Squash teams try for Ivy titles

The biggest matches of the men’s and women’s squash seasons will be played this Saturday against Ivy rival Harvard.

The men (7-1, 5-0 Ivy), undefeated all year except for a non-conference loss to Trinity, have a score to settle. For the past three years, they have been second in the Ivy league, losing 7-2 to Ivy champion Harvard last season. If the squad manages to knock off the Crimson this year, it will claim the Ivy title for the first time since 1990.

For the women (9-0, 5-0 Ivy), both the Ivy and national titles hang in the balance in Cambridge. For a team that has dominated most of its opponents — seven of the Bulldogs’ nine wins this season were shutouts — the Crimson will provide its greatest challenge. The Elis, 23-0 since Dec. 3, 2003, are also fighting to keep their undefeated streak intact.

The men’s team has recently been outperforming Harvard. Although both teams have only lost to Trinity, Yale has had the better season. The Bulldogs have soundly beaten all their other opponents, including an 8-1 flogging of No. 5 Princeton. Harvard, on the other hand, had a much narrower victory over the Tigers last weekend, eking out a 5-4 win.

In addition, Yale’s no. 1 Julian Illingworth ’06 has had a phenomenal season with wins against Trinity’s Bernardo Samper, the 2002 individual national champion, and Princeton’s Yasser El-Halaby, last year’s champion. No one on Harvard’s team has matched those feats this season.

Yale’s No.1-ranked women’s team is one of the strongest ever assembled. Three Elis made it into the semi-finals at Princeton’s Constable Invitational this season, which Michelle Quibell ’06 won for the second year in a row. Yale’s trio of Quibell, Amy Gross ’06 and Catherine McLeod ’07, who also occupied the top three pre-season spots in the national rankings, has only lost one match all season. Although the Crimson women have had a banner year, beating Trinity for the first time since 2001, the Bulldogs appear to have more firepower and experience.

The men’s and women’s teams have good reason to be confident going into this weekend’s match.

“Harvard will definitely be our biggest challenge,” said women’s captain Frances Ho ’05. “But we are ready. We can beat them.”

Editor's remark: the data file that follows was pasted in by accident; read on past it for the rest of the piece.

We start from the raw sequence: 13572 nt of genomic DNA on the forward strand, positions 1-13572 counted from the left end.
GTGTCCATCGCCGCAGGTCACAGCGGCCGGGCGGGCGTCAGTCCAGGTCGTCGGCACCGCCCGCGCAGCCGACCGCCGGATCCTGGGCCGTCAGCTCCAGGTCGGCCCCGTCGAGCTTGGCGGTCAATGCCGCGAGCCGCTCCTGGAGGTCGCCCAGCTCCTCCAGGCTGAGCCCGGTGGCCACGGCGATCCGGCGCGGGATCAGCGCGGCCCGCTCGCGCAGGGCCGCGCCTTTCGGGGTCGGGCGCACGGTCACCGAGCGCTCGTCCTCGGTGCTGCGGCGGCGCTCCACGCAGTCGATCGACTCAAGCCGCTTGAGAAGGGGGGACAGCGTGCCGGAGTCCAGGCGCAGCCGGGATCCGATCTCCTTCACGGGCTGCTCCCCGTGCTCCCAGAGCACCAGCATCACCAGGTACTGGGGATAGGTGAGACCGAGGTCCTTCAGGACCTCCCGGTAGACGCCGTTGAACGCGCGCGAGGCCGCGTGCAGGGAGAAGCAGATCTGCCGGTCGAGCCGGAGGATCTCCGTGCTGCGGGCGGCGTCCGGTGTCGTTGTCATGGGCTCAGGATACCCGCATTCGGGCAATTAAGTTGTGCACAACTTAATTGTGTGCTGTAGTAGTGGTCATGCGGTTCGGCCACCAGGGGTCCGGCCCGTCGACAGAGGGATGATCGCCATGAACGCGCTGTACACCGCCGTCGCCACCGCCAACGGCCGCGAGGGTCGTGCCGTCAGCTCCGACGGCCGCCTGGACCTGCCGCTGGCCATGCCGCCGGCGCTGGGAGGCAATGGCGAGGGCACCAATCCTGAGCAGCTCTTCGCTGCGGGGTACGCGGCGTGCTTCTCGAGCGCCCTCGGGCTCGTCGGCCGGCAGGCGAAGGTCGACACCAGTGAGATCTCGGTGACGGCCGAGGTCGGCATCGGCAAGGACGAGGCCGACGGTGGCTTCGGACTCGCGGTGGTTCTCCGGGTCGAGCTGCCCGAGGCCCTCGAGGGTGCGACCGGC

Ho added that playing the Crimson at Cambridge will change the game and require extra focus. At the tail end of a fast-paced season, the team will take a two-day break from practice to go into the match rested. She said the players are taking a business-like approach to Saturday’s showdown.

“We’re trying no to get too excited about it,” she said.

The men are looking forward to a rematch of last year’s title match, which Harvard won 7-2. For the senior members of the team, the duel against the Crimson represents their last chance for a title.

“We’ve come in second in the Ivies three years in a row,” said Josh Schwartz ’05, the No. 2 seed on the team. “We’ve clearly been thinking about this match for a long time since we lost to Harvard.”

Moshe Sarfaty ’08, who has had an impact his first year playing No. 3, agreed.

“We are thinking about [the Ivy title] all the time,” he said. “All the guys think this is the year.”

Schwartz said he thinks Yale’s prospects are looking a lot better this time around, adding that Harvard lost a lot of key players to graduation last year.

“I think that our team’s confident and ready for Saturday to win a ring,” he said.

Yale’s Ho Ming Chiu ’08 keeps his eye on a shot against Trinity’s Vishual Kapoor Jan. 26. Both the men’s and women’s squash teams have a chance to win Ivy League Championships with victories against Harvard this weekend.
Smita Gopisetty
Yale’s Ho Ming Chiu ’08 keeps his eye on a shot against Trinity’s Vishual Kapoor Jan. 26. Both the men’s and women’s squash teams have a chance to win Ivy League Championships with victories against Harvard this weekend.

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